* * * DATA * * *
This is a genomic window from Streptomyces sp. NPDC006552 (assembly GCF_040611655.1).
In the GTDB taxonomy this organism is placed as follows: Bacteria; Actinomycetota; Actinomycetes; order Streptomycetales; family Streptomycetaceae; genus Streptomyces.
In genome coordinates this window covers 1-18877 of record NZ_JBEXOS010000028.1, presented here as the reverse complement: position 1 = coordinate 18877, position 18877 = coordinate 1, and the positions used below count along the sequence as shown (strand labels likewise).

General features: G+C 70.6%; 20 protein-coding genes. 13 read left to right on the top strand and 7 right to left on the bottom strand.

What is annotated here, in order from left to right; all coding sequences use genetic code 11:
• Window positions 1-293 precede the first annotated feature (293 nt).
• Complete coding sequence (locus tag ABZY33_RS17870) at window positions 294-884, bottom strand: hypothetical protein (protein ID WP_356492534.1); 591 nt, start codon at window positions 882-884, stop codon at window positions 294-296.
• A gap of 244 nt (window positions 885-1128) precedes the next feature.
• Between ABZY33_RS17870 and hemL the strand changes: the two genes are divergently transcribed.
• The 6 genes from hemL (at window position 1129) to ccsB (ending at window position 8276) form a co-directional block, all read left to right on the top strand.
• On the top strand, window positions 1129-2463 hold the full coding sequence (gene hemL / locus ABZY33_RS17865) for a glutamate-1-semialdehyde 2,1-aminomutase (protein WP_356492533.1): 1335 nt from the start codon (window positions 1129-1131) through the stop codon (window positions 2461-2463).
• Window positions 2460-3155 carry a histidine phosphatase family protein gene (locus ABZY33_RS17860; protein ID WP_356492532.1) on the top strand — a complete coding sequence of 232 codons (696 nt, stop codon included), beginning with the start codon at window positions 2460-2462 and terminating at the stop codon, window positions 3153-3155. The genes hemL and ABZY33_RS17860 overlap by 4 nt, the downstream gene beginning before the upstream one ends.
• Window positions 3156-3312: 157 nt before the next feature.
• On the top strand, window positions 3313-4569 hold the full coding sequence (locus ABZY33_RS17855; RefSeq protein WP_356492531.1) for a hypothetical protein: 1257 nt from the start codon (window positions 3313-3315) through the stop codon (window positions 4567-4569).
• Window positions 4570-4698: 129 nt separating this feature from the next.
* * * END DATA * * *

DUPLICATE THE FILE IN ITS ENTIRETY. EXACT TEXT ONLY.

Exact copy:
This is a genomic window from Streptomyces sp. NPDC006552 (assembly GCF_040611655.1).
In the GTDB taxonomy this organism is placed as follows: Bacteria; Actinomycetota; Actinomycetes; order Streptomycetales; family Streptomycetaceae; genus Streptomyces.
In genome coordinates this window covers 1-18877 of record NZ_JBEXOS010000028.1, presented here as the reverse complement: position 1 = coordinate 18877, position 18877 = coordinate 1, and the positions used below count along the sequence as shown (strand labels likewise).

General features: G+C 70.6%; 20 protein-coding genes. 13 read left to right on the top strand and 7 right to left on the bottom strand.

What is annotated here, in order from left to right; all coding sequences use genetic code 11:
• Window positions 1-293 precede the first annotated feature (293 nt).
• Complete coding sequence (locus tag ABZY33_RS17870) at window positions 294-884, bottom strand: hypothetical protein (protein ID WP_356492534.1); 591 nt, start codon at window positions 882-884, stop codon at window positions 294-296.
• A gap of 244 nt (window positions 885-1128) precedes the next feature.
• Between ABZY33_RS17870 and hemL the strand changes: the two genes are divergently transcribed.
• The 6 genes from hemL (at window position 1129) to ccsB (ending at window position 8276) form a co-directional block, all read left to right on the top strand.
• On the top strand, window positions 1129-2463 hold the full coding sequence (gene hemL / locus ABZY33_RS17865) for a glutamate-1-semialdehyde 2,1-aminomutase (protein WP_356492533.1): 1335 nt from the start codon (window positions 1129-1131) through the stop codon (window positions 2461-2463).
• Window positions 2460-3155 carry a histidine phosphatase family protein gene (locus ABZY33_RS17860; protein ID WP_356492532.1) on the top strand — a complete coding sequence of 232 codons (696 nt, stop codon included), beginning with the start codon at window positions 2460-2462 and terminating at the stop codon, window positions 3153-3155. The genes hemL and ABZY33_RS17860 overlap by 4 nt, the downstream gene beginning before the upstream one ends.
• Window positions 3156-3312: 157 nt before the next feature.
• On the top strand, window positions 3313-4569 hold the full coding sequence (locus ABZY33_RS17855; RefSeq protein WP_356492531.1) for a hypothetical protein: 1257 nt from the start codon (window positions 3313-3315) through the stop codon (window positions 4567-4569).
• Window positions 4570-4698: 129 nt separating this feature from the next.